Levitt, T. (1960). MARKETING MYOPIA. Harvard Business Review, 38(4), 45-56.
Marketing Myopia is one of my favorite marketing articles of all times. It "gets to the point" of marketing much better than a one thousand page textbook ever could, and I think it is necessary reading for anyone that considers themselves to be a marketer, especially in libraries.
The debate on what to call people that walk into the library and use the space or service is not a new discussion. Recently, a great article summing up the pros and cons of different terminology was published in Public Libraries. Pundsack, K. (2015). Customers or Patrons?. , (1), 41-44.
This discussion is very well-laid out and thoughtful, and it got me thinking about terminology. I think every library will have a different priority for naming their constituents - but the decision should be deliberate and thoughtful.
Contemporary database marketing strategies (not e-resources, but a customer database) allow for-profit enterprises to capture what is known as the Customer Journey. Each time a sales person connects with a customer, it is documented. Even before they are officially a client, that experience is captured in the database. Each email that gets sent to the client is documented, with a record of "opened" or "unopened" - and documentation about any action that was taken after the email was opened. Any purchase is tracked, so marketers can analyze time between purchases, average dollar amounts, and in-store vs. online sales. This helps marketers craft custom solutions to purchase problems by analyzing the habits of the individuals, and then creating custom flash sales, coupons, or in-store events designed to attract a very specific customer. Many of these strategies were discussed at the Experian Marketing Forward Tour.
As the final entry in the series about consumption contexts, I want to talk about product life cycles. Most people will be at least vaguely familiar, if not outright educated, with this concept. The product life cycle is an illustration of the stages that occur when a new product comes to market. Typically you look at sales over time, with the emergence of different stages. At the library we won't necessarily consider "sales" but we may think of patrons, transactions, overall use, etc.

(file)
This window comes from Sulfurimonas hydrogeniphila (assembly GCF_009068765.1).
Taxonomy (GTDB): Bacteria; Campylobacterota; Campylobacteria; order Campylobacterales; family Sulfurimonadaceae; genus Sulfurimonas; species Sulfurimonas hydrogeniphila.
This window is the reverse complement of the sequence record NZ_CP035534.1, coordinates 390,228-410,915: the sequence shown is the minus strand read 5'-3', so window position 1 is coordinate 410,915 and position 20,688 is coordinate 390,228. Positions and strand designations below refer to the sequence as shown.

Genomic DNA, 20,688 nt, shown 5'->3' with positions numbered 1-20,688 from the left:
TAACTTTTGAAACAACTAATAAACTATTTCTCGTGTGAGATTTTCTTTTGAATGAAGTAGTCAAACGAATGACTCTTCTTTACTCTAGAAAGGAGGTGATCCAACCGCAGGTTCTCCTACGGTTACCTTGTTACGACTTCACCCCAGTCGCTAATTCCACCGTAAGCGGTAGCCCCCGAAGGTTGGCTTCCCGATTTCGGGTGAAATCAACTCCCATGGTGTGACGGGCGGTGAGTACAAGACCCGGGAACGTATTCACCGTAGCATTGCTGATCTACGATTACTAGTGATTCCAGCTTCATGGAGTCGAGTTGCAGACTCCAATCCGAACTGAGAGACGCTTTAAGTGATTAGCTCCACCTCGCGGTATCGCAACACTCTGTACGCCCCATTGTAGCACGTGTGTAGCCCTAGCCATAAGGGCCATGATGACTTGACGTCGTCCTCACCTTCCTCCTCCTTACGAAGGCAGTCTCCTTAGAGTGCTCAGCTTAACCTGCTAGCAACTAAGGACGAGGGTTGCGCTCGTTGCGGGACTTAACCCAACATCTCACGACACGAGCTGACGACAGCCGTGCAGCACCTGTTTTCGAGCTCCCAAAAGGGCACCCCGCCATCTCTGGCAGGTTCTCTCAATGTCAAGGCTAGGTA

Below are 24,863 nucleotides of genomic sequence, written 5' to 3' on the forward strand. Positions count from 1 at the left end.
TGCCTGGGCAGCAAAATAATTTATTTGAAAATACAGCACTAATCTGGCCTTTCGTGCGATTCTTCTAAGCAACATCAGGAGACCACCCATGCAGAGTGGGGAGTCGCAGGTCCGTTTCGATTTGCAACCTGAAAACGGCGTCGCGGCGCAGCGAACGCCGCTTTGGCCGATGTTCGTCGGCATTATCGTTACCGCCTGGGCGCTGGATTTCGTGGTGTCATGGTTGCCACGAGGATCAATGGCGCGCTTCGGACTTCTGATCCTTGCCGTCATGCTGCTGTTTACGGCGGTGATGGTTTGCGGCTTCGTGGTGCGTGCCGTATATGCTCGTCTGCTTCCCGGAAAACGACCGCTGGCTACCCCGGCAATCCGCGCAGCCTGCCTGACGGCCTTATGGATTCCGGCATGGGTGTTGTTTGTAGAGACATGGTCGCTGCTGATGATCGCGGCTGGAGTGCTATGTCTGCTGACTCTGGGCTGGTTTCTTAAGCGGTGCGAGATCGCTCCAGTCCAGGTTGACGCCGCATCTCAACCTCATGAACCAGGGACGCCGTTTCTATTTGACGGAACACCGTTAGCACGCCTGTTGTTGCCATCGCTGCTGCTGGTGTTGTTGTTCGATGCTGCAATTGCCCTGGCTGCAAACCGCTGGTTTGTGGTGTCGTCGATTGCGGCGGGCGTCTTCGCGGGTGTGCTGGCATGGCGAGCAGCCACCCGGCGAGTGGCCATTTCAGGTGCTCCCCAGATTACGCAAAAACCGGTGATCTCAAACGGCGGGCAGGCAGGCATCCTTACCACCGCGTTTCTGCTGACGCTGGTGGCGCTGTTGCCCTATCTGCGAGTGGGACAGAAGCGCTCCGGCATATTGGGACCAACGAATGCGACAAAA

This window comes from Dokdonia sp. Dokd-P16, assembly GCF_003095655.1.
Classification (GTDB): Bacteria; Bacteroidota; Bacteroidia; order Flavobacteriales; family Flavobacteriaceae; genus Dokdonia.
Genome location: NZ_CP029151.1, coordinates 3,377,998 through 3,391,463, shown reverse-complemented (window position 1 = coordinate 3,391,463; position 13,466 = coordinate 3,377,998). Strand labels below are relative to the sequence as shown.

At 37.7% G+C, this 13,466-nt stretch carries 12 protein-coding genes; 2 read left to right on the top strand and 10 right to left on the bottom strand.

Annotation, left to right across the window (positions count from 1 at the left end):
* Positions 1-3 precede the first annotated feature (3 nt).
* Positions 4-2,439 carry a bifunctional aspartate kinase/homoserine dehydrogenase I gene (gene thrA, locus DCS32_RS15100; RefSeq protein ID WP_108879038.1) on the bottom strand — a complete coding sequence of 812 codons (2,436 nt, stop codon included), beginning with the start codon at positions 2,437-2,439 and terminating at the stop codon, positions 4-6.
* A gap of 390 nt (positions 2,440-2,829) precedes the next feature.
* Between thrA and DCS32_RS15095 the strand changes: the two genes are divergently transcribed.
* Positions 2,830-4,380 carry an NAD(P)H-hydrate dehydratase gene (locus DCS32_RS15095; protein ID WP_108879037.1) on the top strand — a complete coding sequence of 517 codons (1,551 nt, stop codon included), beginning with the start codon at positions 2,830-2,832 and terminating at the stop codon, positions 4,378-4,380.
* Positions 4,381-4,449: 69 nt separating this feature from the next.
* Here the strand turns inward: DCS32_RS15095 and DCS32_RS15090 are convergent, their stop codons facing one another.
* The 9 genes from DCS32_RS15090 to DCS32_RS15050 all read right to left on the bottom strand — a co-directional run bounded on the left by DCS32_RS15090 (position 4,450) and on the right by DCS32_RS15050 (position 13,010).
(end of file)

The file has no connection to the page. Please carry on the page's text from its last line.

The previous post detailed Coca-Cola's multi-billion dollar effort to increase consumption contexts of their customers. So what is a library, with an obvious absence of several billion dollars, supposed to do? In my opinion, the answer to that question lies with Philip Kotler's approach to Lateral Marketing (Kotler, P., & Trías, . B. F. (2003). Lateral marketing: New techniques for finding breakthrough ideas. Hoboken, NJ: Wiley.) Kotler explains how to expand services/products in a meaningful way.
To clarify a few questions on what library marketing actually is or how non-profit organizations can mimic for-profit institutions' marketing efforts, I want to do a post on consumption contexts and lateral marketing. However, this post could easily turn into a novel, so I hope to do a short series of posts to help digest the information a little bit easier.
As an example, let's look at Coca-Cola. An easily recognizable brand with international influence, Coca-Cola is an industry leader in sales, marketing, and acquisitions. They are a beverage company through and through. Despite the gargantuan size of their corporation, they have never navigated away from their core competencies. According to a January 2014 Mintel Report on Occasions for Consuming Non-Alcoholic Beverages, 26% of survey respondents indicated that they consume a carbonated soda daily. The MRI+ MediaMark Reporter tells us that there are 26.7 million Americans that are heavy drinkers of diet sodas (drinking 6 or more glasses in the last 7 days). We also know that people tend to avoid caffeinated or carbonated beverages before bed, and think it's important to start your day off with a healthy beverage (Mintel report). So this is what the consumption context of a heavy consumer of Diet Coke might look like:
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